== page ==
I don’t like waiting. But I do sometimes enjoy learning something from waiting. In order to realize what a blessing it is (especially for someone as impatient as me) to live in Istanbul where life and every service we receive flows ever so quickly, it’s sufficient to take a trip abroad (or even just outside the city) once in a while. I’ve been in Texas for a week now and the biggest issue in our Turkish group is having to wait in long lines for everything…waiting for twenty, sometimes even forty minutes, for a simple cup of coffee or a nice meal, seems to have been enough to bring us Istanbulites to the brink of insanity. In this land, where everyone lives as if they were never in a rush, we are the only ones who are in a hurry. And so it’s clear that some part of our character and what we thought were our habits are actually determined by our social environment and conditions. Because how else could the Texans be so calm and easy while we expect our needs to be met immediately? Rather than smiling and patiently waiting, is the increasing agitation we feel toward the cashier, who is having a warm conversation with the customer before us, a situation only inherent to us? I like dexterous and practical people, receiving fast and fluid service, and doing my own work without procrastination. Going abroad and having to stand in line in order to realize that all these expectations are not a norm but a boon (at least to me) is a kind of meditation. Perhaps being untroubled is the symbol of trust towards life that is larger than ours; the representation of a belief that time is not as limited as we think, and that patience is just as wide as the earth we inhabit.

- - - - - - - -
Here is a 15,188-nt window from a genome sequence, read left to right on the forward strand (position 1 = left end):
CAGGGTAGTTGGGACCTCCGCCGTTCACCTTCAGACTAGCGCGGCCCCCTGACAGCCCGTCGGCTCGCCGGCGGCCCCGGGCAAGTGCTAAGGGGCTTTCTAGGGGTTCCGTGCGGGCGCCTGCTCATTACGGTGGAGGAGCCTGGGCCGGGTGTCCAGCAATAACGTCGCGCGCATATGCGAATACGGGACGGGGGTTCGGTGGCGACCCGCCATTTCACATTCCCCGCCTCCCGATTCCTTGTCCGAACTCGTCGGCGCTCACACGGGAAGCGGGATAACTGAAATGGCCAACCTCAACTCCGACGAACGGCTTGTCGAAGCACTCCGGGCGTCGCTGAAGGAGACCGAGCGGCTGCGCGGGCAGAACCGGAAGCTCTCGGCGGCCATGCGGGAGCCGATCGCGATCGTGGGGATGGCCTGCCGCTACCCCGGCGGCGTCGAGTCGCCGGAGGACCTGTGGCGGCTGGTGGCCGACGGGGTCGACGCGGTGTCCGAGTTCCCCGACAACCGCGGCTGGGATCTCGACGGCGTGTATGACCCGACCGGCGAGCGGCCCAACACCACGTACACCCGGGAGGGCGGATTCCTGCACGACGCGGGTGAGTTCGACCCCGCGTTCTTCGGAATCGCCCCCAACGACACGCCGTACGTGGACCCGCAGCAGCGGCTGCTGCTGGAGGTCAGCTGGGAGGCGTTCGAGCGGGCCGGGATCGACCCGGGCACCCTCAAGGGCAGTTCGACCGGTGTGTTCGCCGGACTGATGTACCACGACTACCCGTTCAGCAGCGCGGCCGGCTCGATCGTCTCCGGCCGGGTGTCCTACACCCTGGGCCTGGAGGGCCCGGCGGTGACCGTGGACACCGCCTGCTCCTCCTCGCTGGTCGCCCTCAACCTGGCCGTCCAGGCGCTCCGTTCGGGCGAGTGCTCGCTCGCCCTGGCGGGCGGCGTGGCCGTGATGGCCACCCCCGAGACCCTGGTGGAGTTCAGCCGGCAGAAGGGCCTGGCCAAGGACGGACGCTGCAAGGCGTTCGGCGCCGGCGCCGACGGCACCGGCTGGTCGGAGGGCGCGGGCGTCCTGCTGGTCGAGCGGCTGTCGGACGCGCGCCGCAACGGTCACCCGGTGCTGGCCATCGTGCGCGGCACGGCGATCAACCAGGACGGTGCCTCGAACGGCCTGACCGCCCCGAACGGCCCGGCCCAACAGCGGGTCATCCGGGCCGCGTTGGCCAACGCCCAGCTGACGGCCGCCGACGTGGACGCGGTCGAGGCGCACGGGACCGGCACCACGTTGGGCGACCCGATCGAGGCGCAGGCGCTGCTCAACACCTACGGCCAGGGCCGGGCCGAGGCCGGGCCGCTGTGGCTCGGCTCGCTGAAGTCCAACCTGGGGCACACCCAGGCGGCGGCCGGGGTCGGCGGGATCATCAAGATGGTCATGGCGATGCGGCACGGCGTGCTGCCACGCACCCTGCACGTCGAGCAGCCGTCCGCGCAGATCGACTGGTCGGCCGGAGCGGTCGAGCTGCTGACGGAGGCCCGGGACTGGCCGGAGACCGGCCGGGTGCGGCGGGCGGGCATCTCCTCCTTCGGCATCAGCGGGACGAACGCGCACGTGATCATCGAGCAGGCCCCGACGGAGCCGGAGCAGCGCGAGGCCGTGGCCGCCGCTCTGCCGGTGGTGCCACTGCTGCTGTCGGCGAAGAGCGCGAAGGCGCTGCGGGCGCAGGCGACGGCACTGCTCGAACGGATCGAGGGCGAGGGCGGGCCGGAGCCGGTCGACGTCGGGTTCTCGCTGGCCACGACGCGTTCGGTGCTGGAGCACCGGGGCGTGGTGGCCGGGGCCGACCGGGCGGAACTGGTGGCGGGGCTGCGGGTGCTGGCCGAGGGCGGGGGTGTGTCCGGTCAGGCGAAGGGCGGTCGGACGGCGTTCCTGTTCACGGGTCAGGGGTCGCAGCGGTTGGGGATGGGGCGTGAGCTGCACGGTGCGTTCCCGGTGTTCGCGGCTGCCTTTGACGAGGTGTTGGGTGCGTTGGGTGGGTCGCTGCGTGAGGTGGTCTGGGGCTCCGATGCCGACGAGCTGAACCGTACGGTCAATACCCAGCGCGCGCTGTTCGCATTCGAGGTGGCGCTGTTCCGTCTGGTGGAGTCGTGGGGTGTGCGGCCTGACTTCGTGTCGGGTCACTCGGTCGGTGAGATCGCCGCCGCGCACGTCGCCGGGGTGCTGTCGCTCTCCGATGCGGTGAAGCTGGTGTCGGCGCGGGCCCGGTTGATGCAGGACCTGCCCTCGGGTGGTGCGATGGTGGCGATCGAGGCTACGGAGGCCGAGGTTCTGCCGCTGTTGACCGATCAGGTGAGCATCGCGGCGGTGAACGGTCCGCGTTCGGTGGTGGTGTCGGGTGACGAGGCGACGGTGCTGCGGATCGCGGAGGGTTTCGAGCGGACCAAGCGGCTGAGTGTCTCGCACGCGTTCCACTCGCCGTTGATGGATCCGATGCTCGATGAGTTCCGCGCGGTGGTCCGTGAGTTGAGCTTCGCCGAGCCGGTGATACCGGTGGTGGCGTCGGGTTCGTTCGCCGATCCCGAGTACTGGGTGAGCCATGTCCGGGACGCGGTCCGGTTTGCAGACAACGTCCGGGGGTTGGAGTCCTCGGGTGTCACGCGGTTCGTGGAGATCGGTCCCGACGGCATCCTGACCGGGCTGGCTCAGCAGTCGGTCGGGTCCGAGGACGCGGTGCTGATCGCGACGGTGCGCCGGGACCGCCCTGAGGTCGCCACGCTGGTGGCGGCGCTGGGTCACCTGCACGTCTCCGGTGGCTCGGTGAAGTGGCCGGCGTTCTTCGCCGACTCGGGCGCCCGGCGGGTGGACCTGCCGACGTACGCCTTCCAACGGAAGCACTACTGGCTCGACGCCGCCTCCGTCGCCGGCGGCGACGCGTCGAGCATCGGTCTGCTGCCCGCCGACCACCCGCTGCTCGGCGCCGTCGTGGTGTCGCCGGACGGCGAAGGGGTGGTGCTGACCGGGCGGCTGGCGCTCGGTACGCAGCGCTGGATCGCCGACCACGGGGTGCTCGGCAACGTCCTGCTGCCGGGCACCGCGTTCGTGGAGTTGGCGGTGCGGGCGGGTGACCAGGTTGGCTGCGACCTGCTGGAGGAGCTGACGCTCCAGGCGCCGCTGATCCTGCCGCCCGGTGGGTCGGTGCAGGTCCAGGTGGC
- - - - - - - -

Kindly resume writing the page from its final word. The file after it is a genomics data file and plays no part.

Perhaps what we call ennui is a black hole into which our own instincts push us with full awareness. That is why waiting, or having to focus on that particular space in time, is as distressing as it is precious because it raises our awareness to this fact. The English psychotherapist and writer Adam Phillips stated that, “Being a child means learning how to deal with boredom, while being an adult means not to deal with it at all.” This quote may seem to oppose the merits of waiting and boredom. But it actually encourages us to see the issue from another angle: compared to our bigger life tribulations, which we ignore or reject to climb out of, waiting passively in line at a café is definitely something that can be compensated.


Photo by Mara Vishniac Kohn


Translated by Feride Yalav-Heckeroth

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